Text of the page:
Without an extension to derivatives trading, New York is poised to pick up business from London next month.

Britain’s finance ministry, which had no immediate comment, has said changes to rules will not lower standards. Banks and trading platforms in Britain have opened hubs in the EU to avoid disruption to customers.

“The City now needs to take its future in its own hands,” said Daniel Pinto, founder and CEO of Stanhope Capital Group.

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Apprehensions Jump 182 Percent in One Texas Border Sector

Del Rio Sector Border Patrol officials report an increase of 182 percent of migrants apprehended after illegally crossing the border from Mexico into Texas. The report compares November 2019 to the same month this year.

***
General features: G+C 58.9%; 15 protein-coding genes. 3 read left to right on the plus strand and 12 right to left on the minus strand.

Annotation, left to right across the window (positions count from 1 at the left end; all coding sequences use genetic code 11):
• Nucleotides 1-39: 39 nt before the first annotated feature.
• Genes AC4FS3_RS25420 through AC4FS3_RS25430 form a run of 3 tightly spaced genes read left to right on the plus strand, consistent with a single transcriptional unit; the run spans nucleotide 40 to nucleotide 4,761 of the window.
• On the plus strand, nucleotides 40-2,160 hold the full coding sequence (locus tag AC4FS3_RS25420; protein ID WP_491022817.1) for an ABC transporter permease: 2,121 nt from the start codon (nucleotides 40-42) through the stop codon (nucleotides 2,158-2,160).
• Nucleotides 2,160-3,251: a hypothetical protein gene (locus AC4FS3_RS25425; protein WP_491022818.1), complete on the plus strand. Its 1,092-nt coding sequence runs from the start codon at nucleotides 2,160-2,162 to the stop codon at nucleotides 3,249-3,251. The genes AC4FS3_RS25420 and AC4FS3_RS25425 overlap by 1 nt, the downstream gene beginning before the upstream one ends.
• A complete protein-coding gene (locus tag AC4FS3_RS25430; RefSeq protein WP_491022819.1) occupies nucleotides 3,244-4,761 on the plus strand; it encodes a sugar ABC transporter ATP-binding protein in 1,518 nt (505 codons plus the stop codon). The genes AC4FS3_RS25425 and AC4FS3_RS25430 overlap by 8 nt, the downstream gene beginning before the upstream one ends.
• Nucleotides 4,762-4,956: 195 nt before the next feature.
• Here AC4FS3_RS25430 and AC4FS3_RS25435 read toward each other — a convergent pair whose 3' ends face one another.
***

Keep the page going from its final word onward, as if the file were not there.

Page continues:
Del Rio Sector agents arrested 8,472 illegal aliens who crossed the border between ports of entry in November. This compares to 3,008 who were arrested in November 2019, officials said in a written statement.

The bulk of the increase in apprehensions came in the category of Single Adult Aliens. Agents arrested 7,951 single adults in November 2020 compared to 1,793 in November 2019, the report states. This marks an increase in the arrest of single adults of more than 340 percent.

The nearly 8,000 single adults arrested in this single border sector represents more than 13 percent of the 61,000 single adults arrested along the entire southwestern border with Mexico.